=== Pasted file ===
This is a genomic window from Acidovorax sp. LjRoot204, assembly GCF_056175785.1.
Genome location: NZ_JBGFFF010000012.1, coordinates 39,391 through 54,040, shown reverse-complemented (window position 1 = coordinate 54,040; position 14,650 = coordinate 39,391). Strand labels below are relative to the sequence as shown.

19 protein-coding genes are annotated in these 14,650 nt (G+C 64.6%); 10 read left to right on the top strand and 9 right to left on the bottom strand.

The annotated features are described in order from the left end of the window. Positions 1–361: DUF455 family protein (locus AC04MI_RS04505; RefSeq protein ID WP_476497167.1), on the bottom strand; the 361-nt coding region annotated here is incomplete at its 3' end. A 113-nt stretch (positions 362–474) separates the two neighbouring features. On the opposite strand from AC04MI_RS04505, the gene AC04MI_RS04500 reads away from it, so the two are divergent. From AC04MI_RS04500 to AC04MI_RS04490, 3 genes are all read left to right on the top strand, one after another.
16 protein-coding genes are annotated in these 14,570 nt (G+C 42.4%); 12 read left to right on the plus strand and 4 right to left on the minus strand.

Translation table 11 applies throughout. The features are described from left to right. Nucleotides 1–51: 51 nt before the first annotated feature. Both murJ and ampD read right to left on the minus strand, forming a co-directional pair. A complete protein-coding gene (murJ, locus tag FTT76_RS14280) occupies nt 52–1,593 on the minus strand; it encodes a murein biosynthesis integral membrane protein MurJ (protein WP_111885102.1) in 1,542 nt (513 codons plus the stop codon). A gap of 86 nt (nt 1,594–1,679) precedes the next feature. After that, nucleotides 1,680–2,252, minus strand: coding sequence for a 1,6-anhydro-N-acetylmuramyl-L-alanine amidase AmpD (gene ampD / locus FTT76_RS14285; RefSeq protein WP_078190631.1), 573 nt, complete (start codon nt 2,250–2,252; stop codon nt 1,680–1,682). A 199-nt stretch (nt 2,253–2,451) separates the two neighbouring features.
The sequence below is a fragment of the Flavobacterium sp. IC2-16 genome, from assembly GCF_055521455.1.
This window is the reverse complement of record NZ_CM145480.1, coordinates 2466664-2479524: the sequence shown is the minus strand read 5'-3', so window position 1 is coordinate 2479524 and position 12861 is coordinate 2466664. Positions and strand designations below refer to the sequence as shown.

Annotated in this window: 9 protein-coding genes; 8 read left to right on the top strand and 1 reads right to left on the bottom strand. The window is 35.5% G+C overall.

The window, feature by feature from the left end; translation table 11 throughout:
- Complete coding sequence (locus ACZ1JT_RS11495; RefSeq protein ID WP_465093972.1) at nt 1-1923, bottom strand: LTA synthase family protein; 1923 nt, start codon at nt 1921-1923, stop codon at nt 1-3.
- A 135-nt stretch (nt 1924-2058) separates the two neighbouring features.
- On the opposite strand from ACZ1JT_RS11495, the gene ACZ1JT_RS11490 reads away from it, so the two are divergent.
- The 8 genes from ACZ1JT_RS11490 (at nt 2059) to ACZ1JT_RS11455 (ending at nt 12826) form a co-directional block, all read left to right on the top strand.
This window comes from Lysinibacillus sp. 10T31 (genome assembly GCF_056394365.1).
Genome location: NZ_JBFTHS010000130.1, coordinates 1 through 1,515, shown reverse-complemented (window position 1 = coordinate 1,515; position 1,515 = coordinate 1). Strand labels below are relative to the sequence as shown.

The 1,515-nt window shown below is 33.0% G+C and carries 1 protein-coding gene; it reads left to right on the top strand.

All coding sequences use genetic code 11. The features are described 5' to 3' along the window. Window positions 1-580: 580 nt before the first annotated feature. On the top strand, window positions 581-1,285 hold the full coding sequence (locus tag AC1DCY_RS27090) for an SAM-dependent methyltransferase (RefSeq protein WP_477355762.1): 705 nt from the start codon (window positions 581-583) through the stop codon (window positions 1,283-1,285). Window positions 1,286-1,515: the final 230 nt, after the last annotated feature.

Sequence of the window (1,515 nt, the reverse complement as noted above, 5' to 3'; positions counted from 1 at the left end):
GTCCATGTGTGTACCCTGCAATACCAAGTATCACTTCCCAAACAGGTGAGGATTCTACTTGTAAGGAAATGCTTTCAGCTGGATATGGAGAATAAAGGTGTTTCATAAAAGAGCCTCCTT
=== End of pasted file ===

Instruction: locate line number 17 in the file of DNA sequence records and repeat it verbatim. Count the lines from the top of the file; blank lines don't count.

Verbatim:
The 1,515-nt window shown below is 33.0% G+C and carries 1 protein-coding gene; it reads left to right on the top strand.